I already had seen a lot of places on this part of the trip but they are just so pristine and breathtaking that it was really worth visiting most places again. The only thing that was different now, is that it was the middle of summer and temperatures rose to 48 degrees in Exmouth and Coral Bay.
Luckily these are the places with the most stunning beaches and are perfect for snorkeling, which was also my daily activity.
Heading south, there are a few more stops that are definitely worth visiting such as the Pinnacles and the Lancelin Sanddunes.
And then on January 21, just before Australian day, Nao and I arrived back in Perth after 728 days across Australia.
READ ALSO: 10 amazing day trips from Perth
Perth to Esperance
Distance covered: 3606 km
Even though the pandemic prevented me from exploring some amazing places like Tasmania and parts of South Australia, I had arrived back in Perth where this adventure had begun two years ago. That was my ultimate goal.
Since Nao hadn’t yet visited the region around Perth and our visas were still valid, we decided to take the Perth to Esperance road trip again but in the opposite direction since we didn’t want to leave the country yet
Starting with a day trip to Rottnest Island, where quokkas can be seen in the wild, we continued on to the massive Wellington dam, the famous vineyards and caves of Margaret River, and finally the breathtaking beaches of Esperance.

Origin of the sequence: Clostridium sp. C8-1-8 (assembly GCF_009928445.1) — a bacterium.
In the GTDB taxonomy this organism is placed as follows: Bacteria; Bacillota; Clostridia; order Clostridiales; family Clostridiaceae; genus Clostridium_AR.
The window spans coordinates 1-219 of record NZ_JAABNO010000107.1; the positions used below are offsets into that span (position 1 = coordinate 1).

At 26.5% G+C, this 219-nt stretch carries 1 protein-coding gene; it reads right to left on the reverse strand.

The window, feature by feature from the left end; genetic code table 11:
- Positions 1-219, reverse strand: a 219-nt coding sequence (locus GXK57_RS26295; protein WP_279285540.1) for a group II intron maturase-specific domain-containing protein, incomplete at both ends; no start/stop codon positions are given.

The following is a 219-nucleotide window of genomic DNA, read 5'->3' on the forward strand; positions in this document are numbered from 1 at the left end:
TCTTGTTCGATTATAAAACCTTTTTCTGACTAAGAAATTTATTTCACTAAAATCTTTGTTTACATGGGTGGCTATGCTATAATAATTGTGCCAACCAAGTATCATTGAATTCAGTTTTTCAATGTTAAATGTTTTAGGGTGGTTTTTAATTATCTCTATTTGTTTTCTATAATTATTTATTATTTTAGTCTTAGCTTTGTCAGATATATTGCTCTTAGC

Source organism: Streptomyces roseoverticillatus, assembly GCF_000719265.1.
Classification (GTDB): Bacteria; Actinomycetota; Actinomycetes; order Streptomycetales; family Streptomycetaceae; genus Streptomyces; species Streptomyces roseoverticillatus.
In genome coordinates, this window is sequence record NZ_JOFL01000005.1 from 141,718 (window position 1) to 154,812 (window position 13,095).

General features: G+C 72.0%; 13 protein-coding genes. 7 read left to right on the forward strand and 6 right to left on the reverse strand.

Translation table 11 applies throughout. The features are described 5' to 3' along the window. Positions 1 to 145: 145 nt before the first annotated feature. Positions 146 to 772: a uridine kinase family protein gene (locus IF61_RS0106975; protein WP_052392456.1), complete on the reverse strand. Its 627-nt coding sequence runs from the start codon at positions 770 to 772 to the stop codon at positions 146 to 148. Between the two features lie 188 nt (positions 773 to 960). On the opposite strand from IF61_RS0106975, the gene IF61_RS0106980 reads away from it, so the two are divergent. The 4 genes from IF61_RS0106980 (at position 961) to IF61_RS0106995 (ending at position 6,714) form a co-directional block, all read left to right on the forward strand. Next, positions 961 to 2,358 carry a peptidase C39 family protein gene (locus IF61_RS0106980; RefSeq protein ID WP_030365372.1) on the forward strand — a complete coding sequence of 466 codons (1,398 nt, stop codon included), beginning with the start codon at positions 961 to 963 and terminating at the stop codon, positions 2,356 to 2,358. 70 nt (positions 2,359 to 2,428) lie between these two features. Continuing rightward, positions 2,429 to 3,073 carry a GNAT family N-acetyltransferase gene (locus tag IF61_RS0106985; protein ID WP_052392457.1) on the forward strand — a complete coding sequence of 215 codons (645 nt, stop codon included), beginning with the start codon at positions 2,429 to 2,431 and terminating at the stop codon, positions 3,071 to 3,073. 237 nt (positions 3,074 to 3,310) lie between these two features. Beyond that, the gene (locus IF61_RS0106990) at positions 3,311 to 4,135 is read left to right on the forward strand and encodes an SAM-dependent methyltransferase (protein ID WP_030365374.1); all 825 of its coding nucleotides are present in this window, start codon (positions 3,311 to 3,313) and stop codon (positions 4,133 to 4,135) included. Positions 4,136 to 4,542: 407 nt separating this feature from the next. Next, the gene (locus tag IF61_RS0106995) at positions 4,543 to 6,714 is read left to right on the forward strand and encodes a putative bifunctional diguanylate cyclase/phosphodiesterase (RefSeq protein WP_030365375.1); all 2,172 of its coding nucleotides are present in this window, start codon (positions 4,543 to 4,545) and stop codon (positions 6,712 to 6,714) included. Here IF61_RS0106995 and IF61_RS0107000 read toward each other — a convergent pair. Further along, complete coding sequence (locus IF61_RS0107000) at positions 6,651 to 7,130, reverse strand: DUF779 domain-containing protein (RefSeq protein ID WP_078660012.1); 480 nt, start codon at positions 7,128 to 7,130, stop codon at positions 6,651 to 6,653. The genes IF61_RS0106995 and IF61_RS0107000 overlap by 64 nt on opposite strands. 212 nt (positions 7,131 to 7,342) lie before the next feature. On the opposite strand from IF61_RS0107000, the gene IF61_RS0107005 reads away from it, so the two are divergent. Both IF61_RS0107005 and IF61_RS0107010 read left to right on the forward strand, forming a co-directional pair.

In June 2022 my visa and passport were about to expire so we decided to travel abroad, visit my family in Belgium and Nao’s Family in Japan.
However, I had to say goodbye to the most reliable friend who had traveled 70.000km across the country with me, My Toyota Landcruiser.
READ ALSO: The perfect day trip to Rottnest Island (2022 guide)
The Big Lap
Distance covered: 71.563 km
This was undoubtedly one of the greatest adventures of my life with many surprising events, breathtaking moments, and incredibly beautiful memories.
It left such an impression on me that, when I look through the photos of Australia, it feels as if I’m reliving the entire trip all over again.
I hope you had as much fun reading this article and you find some useful or related information for your big adventure
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Plan your Road trip around Australia with my favorite travel apps
To plan my adventures, I use these FREE websites and apps as they provide the best information, the best deals, and they are user-friendly.
- Skyscanner – Flight deals
- Booking.com – Hotels and accommodation
- TourRadar – Group trips
- TripAdvisor – Reviews and activities
- HostelWorld – Hostels
- GetYourGuide – Activities and excursions
- RentalCars – Car rental
- Omio – Transport
- iVisa – Travel documents
- Wise – Money transfer
- InsuredNomads – Travel Insurance
PICTURES AND EDITING
All the pictures on this page are made and owned by me. If you are interested in some pictures to use for your magazine, website, blog, or any other purpose, just send me an email and we’ll figure it out.
Do you like the edits? My Presets will be online soon so you can edit your pictures in just one click!
The camera gear I used for this trip
I never go out without my camera and many people ask me which gear I use. So to make it quite easy, I listed all the gear I used for this trip below.
Most of the time, I travel with the Sony A7III and the Sony 24-105mm/f4 as my primary lens but depending on the location, I change to another setup. However, I love the Tamron 17-28 to shoot in the big cities.